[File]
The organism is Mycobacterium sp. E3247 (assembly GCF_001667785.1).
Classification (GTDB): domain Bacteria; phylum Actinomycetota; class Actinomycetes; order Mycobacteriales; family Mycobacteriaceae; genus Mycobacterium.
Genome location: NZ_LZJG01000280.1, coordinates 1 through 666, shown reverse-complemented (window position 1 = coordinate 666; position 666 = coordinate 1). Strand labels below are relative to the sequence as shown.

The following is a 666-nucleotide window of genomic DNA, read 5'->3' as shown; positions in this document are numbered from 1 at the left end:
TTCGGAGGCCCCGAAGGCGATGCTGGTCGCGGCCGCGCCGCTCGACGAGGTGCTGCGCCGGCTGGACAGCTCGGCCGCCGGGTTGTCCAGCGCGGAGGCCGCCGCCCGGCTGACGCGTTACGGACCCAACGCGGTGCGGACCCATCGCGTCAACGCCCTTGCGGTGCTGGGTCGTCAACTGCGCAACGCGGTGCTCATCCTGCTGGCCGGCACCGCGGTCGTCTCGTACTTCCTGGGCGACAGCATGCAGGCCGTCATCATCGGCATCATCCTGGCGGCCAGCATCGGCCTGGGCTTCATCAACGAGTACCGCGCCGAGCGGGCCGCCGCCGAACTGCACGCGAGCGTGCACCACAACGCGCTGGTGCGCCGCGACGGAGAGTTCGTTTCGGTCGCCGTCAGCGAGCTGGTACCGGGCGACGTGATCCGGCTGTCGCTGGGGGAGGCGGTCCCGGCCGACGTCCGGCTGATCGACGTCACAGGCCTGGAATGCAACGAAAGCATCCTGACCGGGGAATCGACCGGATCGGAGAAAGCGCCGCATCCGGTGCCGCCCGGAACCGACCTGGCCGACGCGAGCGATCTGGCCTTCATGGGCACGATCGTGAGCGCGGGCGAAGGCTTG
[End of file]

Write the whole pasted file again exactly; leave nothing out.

The organism is Mycobacterium sp. E3247 (assembly GCF_001667785.1).
Classification (GTDB): domain Bacteria; phylum Actinomycetota; class Actinomycetes; order Mycobacteriales; family Mycobacteriaceae; genus Mycobacterium.
Genome location: NZ_LZJG01000280.1, coordinates 1 through 666, shown reverse-complemented (window position 1 = coordinate 666; position 666 = coordinate 1). Strand labels below are relative to the sequence as shown.

The following is a 666-nucleotide window of genomic DNA, read 5'->3' as shown; positions in this document are numbered from 1 at the left end:
TTCGGAGGCCCCGAAGGCGATGCTGGTCGCGGCCGCGCCGCTCGACGAGGTGCTGCGCCGGCTGGACAGCTCGGCCGCCGGGTTGTCCAGCGCGGAGGCCGCCGCCCGGCTGACGCGTTACGGACCCAACGCGGTGCGGACCCATCGCGTCAACGCCCTTGCGGTGCTGGGTCGTCAACTGCGCAACGCGGTGCTCATCCTGCTGGCCGGCACCGCGGTCGTCTCGTACTTCCTGGGCGACAGCATGCAGGCCGTCATCATCGGCATCATCCTGGCGGCCAGCATCGGCCTGGGCTTCATCAACGAGTACCGCGCCGAGCGGGCCGCCGCCGAACTGCACGCGAGCGTGCACCACAACGCGCTGGTGCGCCGCGACGGAGAGTTCGTTTCGGTCGCCGTCAGCGAGCTGGTACCGGGCGACGTGATCCGGCTGTCGCTGGGGGAGGCGGTCCCGGCCGACGTCCGGCTGATCGACGTCACAGGCCTGGAATGCAACGAAAGCATCCTGACCGGGGAATCGACCGGATCGGAGAAAGCGCCGCATCCGGTGCCGCCCGGAACCGACCTGGCCGACGCGAGCGATCTGGCCTTCATGGGCACGATCGTGAGCGCGGGCGAAGGCTTG